The first time I saw a telly spot for this show, there was a very sensational-looking clip showing a re-enactment of what was ostensibly a traditional African diaspora ritual, and a comment from a nurse about “voodoo”. While I do watch a lot of television, about half of the programmes I play off the DVR box are reruns that I tend to keep on for “white noise”, cos for some reason, I’m one of those people who finds it easier to read, write, or work at my badge press when there’s some active sound, and sometimes, I think that the flickering lights of this old tube model telly helps me concentrate better, too. I am not the biggest fan of how television people tend to portray traditional, pre-Christian religions, even ostensibly “reality” programmes or documentary series like to tweak up the “omg, this shit is bananas” factor for the ratings, and then immediately have an expert covertly, if not overtly, make comparisons to Christianity. It can be frustrating, and programmes with a science-and-history theme are often some of the greatest offenders, but National Geographic (which has more of a social bend) is pretty far from being blameless here.
Then, out of curiosity, maybe a bit of a masochistic streak, I decided to watch Untold Stories of the E.R. Eventually, one of the “voodoo” episodes came on, and I’m actually kind of impressed with the overall portrayal. Now, this isn’t my religion, but they keep the re-enactment of rituals performed in the hospitals pretty simple –a little ritual dancing, maybe waving a bit of burning herb or incense. What impresses me most is the interview segments with the doctors about these things witnessed.
It always kind of begins the same way: Person comes into the E.R., typically an immigrant from Africa, with some symptoms, but the various hospital instruments and tests reveal nothing. Patient, at some point, reveals that they have been cursed by someone in their old village, or the local immigrant community, but the doctors still try to look for something physical. Eventually, the doctor in charge of the case admits that there’s nothing left he can do, but Patient isn’t getting any better, so Doctor takes a leap of faith and calls in a spirit worker from the local immigrant community.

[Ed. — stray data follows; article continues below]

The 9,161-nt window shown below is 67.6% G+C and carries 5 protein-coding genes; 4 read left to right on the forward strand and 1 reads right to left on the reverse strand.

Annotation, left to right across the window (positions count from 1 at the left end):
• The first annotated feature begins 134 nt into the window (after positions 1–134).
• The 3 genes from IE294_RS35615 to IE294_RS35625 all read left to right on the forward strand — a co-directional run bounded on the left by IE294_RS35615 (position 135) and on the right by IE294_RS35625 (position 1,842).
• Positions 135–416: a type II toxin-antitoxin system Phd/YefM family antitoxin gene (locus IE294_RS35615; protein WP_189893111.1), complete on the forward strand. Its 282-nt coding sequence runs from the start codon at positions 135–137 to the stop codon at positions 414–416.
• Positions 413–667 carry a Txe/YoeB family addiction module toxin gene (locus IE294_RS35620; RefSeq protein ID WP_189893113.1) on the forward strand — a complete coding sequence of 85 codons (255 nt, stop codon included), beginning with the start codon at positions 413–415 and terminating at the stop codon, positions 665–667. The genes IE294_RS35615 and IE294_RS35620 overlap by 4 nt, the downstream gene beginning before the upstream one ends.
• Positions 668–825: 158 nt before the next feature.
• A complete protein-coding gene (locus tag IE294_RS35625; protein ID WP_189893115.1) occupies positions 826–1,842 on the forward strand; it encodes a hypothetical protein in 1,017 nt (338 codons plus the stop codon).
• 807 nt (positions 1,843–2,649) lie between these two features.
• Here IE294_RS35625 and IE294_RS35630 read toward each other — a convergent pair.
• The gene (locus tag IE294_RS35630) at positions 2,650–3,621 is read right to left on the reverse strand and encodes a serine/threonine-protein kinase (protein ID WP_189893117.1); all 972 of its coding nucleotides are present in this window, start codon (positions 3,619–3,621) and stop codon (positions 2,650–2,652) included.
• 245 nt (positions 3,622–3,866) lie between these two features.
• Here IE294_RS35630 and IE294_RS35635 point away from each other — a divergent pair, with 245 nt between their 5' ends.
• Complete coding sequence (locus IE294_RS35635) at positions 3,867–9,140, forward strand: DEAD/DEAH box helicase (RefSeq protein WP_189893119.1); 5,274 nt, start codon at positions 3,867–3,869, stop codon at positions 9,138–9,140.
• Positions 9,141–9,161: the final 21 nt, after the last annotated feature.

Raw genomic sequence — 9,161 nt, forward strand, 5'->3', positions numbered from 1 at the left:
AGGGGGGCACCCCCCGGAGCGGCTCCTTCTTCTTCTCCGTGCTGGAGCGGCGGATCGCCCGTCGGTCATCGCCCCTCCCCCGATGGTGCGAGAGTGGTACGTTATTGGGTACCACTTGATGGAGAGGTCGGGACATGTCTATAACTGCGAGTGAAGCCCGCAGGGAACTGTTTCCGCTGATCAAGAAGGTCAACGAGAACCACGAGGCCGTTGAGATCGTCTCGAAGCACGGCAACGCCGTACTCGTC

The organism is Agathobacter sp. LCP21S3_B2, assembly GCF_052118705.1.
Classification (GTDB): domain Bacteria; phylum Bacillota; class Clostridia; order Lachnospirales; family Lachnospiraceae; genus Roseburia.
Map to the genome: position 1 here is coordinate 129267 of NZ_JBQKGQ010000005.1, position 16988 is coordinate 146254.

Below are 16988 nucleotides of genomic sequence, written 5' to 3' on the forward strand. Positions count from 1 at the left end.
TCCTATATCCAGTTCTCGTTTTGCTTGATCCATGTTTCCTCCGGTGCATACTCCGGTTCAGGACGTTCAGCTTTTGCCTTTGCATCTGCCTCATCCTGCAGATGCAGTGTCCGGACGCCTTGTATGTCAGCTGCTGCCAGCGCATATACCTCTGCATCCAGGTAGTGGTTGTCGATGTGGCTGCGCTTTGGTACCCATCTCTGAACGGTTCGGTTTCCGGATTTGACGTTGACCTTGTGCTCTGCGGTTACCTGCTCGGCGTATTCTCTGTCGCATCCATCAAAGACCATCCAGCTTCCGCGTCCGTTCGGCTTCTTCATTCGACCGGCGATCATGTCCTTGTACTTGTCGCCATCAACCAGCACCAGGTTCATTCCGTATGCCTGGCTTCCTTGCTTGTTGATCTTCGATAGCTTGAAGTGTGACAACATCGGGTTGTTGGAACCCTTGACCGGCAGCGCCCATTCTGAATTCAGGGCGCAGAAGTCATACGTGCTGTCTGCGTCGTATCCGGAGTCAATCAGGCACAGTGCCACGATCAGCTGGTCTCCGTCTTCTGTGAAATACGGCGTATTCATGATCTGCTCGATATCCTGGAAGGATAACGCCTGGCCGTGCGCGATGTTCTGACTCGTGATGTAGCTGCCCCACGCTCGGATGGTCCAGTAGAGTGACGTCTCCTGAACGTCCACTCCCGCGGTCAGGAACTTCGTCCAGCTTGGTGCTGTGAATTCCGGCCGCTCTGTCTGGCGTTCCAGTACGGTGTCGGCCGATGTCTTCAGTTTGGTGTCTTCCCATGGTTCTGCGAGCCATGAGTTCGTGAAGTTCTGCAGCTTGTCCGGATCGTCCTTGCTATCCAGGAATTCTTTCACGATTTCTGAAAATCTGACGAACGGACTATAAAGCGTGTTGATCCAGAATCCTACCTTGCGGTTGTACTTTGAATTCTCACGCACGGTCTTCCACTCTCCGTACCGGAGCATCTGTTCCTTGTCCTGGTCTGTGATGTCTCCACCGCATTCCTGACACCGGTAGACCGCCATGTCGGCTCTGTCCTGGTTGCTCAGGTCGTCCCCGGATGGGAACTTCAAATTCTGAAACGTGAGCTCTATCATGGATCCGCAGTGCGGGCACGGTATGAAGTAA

The doctors say a lot of the same things:
“This was clearly a spiritual problem, it was out of my hands.”
“I could only do just so much for the body, the rest was left to something else.”
“I don’t know everything that’s out there, but I do know if the patient didn’t get this ritual to remove the bad spirits, she’d’ve died.”
This reminds me of reading about studies of people attempting to cure patients wbo believe themselves to be cursed. If untreated through ritual, no matter how much medical help is given, there is a clear correlation of patients dying. While many Western doctors use language that treats this as no different from any other placebo, the number of doctors who describe these “voodoo prescriptions” with the same language afforded to the “miraculous” recovery of people whose loved ones sat beside them, prostrate in prayer (thus ostensibly mainstream Christian), is something that I not only welcome and am generally happy to see (even if there is still some sensationalism for ratings), but I find this affirming in some ways.
No, it’s not the same as with Hellenismos, where (at least in this day and age), the curse culture is barely functional, if a quick survey of Hellenists visible online can be believed, but if an E.R. Doctor can not just accept, but be willing to find and call in a tribal spirit worker to help a hospital patient, then surely that is positive news for other traditional religions and even neopagan religions that, by their natures, have some similar features.